07/04/2016 06:15 BST | Updated 07/04/2017 06:12 BST

Why the World Needs More Women in Scientific Research

When picturing research scientists in their labs, most of us probably imagine a man. Why is the image of science so often immediately associated to men?

According to statistics from the United Nations Educational, Scientific and Cultural Organization (UNESCO), just 28% of the world's research scientists in the world today are women. That figure rises to 32% for the United States and Europe. These proportions have been largely stable since 2004 and are still a long way from parity. And while 50% of European PhD students are women, their presence in post-doctoral levels decreases, dropping even further when looking at leadership positions in research.

Indeed, women hold only 11% of the highest academic positions in scientific fields and account for just 3% of scientific Nobel Prize recipients.

One of the reasons seems to be persisting stereotypes that women and science don't mix. According to a L'Oreal Foundation For Women in Science study conducted in five European countries last year, 90% of Europeans felt women were qualified for practically everything except science. While 84% of respondents liked the idea of parity in this area, 67% felt women do not possess the required capabilities (such as logical thinking and persistence) to access high-level scientific positions.

The survey also points to a lack of recognition of women's achievements in science, with many key discoveries - the chemical composition of stars or the AIDS virus, for example - automatically attributed to men in the public conscience.

A few private companies, such as L'Oreal and AXA, are using scientific philanthropy to fight these misconceptions and promote the role of women in science. At the AXA Research Fund, we start by walking the talk: our 14-member Scientific Board is evenly split down gender lines. This board selects the fundamental research projects we support around the world in our focus areas of human health, environmental and socio-economic risks. We also build our selection processes so as to avoid any type of discrimination, for example by allowing time for maternity leaves.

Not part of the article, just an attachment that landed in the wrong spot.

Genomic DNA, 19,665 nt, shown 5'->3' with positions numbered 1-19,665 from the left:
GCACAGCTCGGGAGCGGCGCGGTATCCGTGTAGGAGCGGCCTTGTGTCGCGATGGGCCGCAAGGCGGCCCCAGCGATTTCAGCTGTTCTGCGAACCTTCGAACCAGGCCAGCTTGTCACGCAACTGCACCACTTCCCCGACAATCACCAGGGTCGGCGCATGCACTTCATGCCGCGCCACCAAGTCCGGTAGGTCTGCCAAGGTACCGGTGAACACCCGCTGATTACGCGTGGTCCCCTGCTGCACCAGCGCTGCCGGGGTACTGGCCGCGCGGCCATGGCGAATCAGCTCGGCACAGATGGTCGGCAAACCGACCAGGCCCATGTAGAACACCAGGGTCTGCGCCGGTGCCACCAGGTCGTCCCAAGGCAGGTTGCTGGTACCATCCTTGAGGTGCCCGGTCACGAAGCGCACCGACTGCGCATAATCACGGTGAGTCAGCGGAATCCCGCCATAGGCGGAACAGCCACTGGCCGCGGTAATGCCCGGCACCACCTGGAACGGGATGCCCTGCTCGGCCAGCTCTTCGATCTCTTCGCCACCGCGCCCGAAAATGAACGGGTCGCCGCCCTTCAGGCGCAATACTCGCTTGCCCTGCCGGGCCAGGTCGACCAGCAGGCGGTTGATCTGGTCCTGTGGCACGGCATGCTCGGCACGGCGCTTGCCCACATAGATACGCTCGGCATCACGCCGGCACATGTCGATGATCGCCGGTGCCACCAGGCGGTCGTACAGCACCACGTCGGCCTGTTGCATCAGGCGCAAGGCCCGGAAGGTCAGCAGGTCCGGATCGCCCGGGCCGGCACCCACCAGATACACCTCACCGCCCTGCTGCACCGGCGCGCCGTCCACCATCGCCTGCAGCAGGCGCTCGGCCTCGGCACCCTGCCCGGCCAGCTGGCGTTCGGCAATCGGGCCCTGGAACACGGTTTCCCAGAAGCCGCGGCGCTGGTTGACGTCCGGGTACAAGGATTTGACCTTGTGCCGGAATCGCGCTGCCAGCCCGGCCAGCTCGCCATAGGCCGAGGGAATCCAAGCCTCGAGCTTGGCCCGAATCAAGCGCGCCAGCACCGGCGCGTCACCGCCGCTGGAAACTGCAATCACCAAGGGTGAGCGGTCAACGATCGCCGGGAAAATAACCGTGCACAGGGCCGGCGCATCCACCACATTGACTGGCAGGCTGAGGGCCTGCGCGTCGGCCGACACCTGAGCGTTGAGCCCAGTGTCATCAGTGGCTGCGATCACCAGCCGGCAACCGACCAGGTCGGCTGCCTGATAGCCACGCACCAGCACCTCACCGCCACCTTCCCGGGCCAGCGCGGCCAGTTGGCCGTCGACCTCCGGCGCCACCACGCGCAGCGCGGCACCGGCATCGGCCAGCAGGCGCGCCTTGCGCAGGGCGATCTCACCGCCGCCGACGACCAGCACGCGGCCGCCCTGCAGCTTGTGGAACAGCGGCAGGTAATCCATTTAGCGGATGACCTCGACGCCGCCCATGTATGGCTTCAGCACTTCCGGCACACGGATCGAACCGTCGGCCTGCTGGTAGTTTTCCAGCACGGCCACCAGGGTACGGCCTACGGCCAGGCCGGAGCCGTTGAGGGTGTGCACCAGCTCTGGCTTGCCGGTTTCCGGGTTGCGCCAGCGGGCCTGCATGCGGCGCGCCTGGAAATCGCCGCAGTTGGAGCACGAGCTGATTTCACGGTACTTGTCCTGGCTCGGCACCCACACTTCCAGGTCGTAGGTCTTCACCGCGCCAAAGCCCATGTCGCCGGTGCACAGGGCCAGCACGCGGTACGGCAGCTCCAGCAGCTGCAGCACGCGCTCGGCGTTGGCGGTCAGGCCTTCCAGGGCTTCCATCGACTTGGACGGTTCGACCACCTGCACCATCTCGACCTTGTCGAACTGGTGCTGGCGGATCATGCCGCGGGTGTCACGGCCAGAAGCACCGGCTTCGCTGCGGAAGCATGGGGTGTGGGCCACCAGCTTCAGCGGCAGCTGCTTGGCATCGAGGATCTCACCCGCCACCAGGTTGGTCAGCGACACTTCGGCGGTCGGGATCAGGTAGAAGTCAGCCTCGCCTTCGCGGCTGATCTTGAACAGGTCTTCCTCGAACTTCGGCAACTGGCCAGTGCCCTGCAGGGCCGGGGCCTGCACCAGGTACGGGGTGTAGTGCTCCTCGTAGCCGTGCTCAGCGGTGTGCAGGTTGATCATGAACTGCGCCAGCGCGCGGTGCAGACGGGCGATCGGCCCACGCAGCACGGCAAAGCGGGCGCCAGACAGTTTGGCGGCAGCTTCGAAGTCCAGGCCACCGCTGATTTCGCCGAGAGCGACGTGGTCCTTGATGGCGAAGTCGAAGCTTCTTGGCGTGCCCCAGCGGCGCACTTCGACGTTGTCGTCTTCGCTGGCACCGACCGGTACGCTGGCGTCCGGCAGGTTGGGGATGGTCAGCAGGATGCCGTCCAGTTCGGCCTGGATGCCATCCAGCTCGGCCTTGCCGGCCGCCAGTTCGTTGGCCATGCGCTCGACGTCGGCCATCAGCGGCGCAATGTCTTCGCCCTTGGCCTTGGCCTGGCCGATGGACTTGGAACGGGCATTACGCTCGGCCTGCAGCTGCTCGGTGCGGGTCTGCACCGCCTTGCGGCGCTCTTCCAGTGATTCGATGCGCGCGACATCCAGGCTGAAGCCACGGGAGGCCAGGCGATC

Of the 492 projects we have supported in 33 countries since 2007, 201 -- or nearly 41% -- are managed by women. That includes post-doctoral grantees, for whom we provide support during crucial years for the researchers' careers. We also support women heading world-class research programs at the leading edge of their fields, such as Luisa de Cola, whose team at the University of Strasbourg is working to improve human health through research in molecular chemistry and nanomaterials, and Katharine Cashman at Bristol University, who aims to attenuate the impact of volcanic catastrophes on local communities and flight safety.

Some of the academic institutions we support are best-in-class in terms of gender equality. The Center for Genomic Regulation (CRG) in Barcelona, for example, has created a dedicated committee to promote equal opportunities and encourage the advancement of their women researchers. CRG is also leading the LIBRA project, which is funded by the European Union and aims to identify gender biases as well as best practices in the life sciences research community across Europe.

As with gender balance in many other areas, part of the solution for science lies in attitudes, education, role models and stereotypes. In her recent book, Nathalie Loiseau, the current Director of ENA, the prestigious School of Public Administration in France, makes a strong link between the way young girls are educated and their lack of confidence for raising their hands, speaking out loud and reaching leadership positions. Girls are expected to behave in school, learn their lessons and not ask too many questions; quite the opposite of what makes a great research scientist!

A lot has to do with the image of science. By supporting our research scientists in popularizing their research and findings through innovative and impactful formats, we want to demonstrate that science is accessible -- not to mention exciting and rewarding! -- as well as useful, if not crucial, for society.

Scientific careers are not easy, either for men or for women, but they are fulfilling. They offer opportunities for international mobility, passionate discussions and great networks in a global community, and freedom for pursuing projects in areas about which people care deeply. And for all of these things, women are clearly as qualified -- and needed -- as men.